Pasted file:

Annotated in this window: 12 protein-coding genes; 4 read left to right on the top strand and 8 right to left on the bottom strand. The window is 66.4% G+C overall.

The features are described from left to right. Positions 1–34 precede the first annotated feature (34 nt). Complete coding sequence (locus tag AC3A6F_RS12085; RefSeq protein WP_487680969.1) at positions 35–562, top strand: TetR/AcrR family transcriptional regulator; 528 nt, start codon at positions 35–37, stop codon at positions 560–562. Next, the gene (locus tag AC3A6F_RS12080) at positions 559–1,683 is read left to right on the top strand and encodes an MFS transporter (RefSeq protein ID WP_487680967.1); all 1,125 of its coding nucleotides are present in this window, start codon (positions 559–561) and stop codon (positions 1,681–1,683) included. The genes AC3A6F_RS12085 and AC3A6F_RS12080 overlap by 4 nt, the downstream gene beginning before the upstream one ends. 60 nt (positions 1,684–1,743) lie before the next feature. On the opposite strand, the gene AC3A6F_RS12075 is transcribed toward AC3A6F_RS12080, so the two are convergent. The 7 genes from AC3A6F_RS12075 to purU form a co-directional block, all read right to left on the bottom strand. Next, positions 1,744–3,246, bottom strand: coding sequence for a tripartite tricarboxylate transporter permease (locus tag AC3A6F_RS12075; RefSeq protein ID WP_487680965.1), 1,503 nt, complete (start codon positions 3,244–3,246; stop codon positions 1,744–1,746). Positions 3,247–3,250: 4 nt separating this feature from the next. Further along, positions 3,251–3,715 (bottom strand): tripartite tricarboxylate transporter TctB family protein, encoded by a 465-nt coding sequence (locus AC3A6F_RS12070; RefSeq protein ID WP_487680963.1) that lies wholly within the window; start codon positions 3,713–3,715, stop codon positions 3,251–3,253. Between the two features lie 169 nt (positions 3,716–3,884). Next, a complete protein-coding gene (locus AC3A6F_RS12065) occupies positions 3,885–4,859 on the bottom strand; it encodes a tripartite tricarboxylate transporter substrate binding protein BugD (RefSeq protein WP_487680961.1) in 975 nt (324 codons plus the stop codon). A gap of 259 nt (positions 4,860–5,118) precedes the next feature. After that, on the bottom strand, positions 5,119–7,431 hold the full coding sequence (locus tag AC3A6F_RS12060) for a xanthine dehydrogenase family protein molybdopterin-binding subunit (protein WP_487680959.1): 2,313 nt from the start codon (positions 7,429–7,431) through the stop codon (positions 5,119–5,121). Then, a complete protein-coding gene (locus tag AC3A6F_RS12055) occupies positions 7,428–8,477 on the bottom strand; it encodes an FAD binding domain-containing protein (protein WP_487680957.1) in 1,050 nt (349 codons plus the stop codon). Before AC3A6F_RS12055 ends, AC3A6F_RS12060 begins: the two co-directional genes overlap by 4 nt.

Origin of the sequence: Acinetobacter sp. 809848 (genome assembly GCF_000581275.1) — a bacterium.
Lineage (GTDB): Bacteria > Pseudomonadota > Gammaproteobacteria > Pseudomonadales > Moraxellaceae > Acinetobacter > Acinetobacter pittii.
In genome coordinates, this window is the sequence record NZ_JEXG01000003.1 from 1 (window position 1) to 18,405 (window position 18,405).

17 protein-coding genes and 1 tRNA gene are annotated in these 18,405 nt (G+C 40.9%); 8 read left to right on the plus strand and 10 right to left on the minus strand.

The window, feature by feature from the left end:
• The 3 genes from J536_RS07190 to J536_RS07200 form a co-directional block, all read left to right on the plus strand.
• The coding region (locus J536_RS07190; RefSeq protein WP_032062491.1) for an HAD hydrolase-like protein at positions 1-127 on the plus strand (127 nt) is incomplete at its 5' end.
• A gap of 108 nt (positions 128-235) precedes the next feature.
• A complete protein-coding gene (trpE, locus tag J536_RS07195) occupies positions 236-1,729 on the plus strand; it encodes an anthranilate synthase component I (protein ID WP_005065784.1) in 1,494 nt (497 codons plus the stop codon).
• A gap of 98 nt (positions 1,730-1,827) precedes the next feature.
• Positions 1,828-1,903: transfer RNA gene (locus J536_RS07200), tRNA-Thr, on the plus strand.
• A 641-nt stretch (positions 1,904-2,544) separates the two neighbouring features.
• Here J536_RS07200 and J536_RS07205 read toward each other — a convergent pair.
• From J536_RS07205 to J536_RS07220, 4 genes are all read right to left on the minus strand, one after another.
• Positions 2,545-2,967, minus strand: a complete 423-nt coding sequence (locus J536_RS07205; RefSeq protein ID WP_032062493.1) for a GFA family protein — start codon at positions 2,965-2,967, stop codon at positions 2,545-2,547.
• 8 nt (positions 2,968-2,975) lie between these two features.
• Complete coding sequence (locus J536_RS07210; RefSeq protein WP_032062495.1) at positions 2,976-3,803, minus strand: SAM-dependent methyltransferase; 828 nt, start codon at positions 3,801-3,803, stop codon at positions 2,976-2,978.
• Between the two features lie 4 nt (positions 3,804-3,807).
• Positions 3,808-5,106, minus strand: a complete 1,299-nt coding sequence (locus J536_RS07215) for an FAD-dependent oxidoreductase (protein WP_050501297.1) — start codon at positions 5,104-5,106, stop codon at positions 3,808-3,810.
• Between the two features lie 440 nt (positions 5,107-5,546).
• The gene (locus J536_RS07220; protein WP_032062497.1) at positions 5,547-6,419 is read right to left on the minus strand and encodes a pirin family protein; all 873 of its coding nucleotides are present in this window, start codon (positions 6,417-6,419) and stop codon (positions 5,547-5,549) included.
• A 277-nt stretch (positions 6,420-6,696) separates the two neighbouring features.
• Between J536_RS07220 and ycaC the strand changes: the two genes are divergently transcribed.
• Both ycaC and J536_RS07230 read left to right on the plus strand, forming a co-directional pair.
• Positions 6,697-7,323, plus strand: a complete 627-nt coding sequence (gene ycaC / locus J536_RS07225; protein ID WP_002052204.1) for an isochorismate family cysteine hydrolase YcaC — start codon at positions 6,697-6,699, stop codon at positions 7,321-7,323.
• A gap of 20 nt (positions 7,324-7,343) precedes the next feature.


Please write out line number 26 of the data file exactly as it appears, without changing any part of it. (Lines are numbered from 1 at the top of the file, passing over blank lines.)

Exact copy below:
• Both ycaC and J536_RS07230 read left to right on the plus strand, forming a co-directional pair.